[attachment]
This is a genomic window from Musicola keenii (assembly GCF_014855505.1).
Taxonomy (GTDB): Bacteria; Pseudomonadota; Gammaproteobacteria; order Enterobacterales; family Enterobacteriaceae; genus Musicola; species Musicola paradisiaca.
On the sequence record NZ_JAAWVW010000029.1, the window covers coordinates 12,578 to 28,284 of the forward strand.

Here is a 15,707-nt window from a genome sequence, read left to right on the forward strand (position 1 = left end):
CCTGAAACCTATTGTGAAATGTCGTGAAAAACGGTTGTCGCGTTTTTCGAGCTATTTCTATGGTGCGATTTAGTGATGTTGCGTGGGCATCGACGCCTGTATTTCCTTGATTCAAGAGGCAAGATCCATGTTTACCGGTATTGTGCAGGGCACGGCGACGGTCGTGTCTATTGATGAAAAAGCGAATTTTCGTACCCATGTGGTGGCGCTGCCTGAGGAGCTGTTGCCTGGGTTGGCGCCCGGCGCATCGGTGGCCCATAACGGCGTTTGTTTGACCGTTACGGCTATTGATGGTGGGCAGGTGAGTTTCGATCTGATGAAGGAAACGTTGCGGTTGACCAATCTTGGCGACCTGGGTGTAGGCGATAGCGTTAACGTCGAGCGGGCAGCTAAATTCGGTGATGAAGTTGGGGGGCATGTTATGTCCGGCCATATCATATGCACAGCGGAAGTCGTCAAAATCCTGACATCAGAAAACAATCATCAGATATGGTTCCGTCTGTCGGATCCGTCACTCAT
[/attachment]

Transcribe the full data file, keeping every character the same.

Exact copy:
This is a genomic window from Musicola keenii (assembly GCF_014855505.1).
Taxonomy (GTDB): Bacteria; Pseudomonadota; Gammaproteobacteria; order Enterobacterales; family Enterobacteriaceae; genus Musicola; species Musicola paradisiaca.
On the sequence record NZ_JAAWVW010000029.1, the window covers coordinates 12,578 to 28,284 of the forward strand.

Here is a 15,707-nt window from a genome sequence, read left to right on the forward strand (position 1 = left end):
CCTGAAACCTATTGTGAAATGTCGTGAAAAACGGTTGTCGCGTTTTTCGAGCTATTTCTATGGTGCGATTTAGTGATGTTGCGTGGGCATCGACGCCTGTATTTCCTTGATTCAAGAGGCAAGATCCATGTTTACCGGTATTGTGCAGGGCACGGCGACGGTCGTGTCTATTGATGAAAAAGCGAATTTTCGTACCCATGTGGTGGCGCTGCCTGAGGAGCTGTTGCCTGGGTTGGCGCCCGGCGCATCGGTGGCCCATAACGGCGTTTGTTTGACCGTTACGGCTATTGATGGTGGGCAGGTGAGTTTCGATCTGATGAAGGAAACGTTGCGGTTGACCAATCTTGGCGACCTGGGTGTAGGCGATAGCGTTAACGTCGAGCGGGCAGCTAAATTCGGTGATGAAGTTGGGGGGCATGTTATGTCCGGCCATATCATATGCACAGCGGAAGTCGTCAAAATCCTGACATCAGAAAACAATCATCAGATATGGTTCCGTCTGTCGGATCCGTCACTCAT